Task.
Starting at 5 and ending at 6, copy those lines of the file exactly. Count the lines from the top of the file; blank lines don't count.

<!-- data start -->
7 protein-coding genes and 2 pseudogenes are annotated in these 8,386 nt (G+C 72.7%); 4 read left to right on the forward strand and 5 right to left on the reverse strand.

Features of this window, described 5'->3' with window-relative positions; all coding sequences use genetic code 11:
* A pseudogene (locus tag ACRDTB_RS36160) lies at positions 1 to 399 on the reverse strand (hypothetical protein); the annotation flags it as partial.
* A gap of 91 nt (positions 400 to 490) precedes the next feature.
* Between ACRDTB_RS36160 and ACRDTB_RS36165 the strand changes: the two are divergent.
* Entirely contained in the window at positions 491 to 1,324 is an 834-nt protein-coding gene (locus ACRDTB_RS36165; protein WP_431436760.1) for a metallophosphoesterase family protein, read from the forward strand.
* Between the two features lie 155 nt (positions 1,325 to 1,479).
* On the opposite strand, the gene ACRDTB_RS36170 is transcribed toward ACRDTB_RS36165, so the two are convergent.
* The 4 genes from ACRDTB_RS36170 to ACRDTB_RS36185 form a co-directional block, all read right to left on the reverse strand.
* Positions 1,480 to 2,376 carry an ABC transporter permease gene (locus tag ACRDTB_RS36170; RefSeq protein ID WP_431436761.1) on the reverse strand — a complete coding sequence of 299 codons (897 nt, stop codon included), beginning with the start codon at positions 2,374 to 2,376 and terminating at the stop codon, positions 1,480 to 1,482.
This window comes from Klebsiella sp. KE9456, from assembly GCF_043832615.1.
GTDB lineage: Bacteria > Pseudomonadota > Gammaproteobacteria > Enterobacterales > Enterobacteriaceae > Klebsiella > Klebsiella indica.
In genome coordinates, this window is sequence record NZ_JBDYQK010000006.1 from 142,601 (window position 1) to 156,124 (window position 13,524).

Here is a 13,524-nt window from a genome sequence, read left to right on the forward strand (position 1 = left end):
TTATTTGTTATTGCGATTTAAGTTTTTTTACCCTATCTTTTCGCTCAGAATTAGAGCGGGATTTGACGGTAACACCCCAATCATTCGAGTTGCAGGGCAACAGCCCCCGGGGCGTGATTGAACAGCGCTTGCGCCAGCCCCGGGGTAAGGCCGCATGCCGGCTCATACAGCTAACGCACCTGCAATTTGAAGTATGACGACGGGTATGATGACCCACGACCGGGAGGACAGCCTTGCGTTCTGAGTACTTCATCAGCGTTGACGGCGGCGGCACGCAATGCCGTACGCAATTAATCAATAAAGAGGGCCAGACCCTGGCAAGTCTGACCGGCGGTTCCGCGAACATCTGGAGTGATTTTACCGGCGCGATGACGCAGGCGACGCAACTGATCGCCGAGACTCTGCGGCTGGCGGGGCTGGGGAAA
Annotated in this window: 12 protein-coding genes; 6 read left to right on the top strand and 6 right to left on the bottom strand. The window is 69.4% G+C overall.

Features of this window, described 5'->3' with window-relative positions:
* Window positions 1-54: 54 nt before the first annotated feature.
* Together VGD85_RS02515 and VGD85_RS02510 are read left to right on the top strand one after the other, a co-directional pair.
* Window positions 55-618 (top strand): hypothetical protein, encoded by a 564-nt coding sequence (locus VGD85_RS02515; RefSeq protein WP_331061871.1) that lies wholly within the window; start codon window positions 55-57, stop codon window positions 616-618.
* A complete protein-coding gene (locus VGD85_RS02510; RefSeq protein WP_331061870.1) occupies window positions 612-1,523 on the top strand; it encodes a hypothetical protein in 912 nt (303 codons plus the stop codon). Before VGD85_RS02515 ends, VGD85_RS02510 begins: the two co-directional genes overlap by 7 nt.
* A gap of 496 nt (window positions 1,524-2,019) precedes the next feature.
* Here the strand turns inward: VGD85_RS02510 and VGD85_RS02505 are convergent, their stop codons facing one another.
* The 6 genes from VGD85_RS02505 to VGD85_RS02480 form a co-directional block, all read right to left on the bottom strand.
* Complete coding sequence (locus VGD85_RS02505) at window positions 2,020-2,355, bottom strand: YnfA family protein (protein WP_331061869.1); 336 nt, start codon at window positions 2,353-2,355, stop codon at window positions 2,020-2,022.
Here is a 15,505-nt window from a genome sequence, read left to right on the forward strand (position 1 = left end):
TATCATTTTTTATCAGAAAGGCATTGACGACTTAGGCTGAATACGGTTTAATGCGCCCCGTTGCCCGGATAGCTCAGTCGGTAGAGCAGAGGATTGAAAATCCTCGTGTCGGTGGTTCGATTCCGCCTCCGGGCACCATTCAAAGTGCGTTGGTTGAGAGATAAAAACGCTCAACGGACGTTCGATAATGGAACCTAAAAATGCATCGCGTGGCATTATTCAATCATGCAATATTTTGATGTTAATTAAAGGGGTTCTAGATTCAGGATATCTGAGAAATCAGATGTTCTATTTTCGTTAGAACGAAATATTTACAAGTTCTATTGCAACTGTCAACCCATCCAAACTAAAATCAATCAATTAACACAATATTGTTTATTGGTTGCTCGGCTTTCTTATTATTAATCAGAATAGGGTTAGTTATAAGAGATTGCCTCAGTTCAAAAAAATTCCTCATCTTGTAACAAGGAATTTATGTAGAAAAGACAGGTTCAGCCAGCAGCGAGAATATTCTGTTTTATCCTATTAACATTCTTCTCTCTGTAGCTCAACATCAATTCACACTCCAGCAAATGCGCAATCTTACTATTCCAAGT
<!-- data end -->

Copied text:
* Between ACRDTB_RS36160 and ACRDTB_RS36165 the strand changes: the two are divergent.
* Entirely contained in the window at positions 491 to 1,324 is an 834-nt protein-coding gene (locus ACRDTB_RS36165; protein WP_431436760.1) for a metallophosphoesterase family protein, read from the forward strand.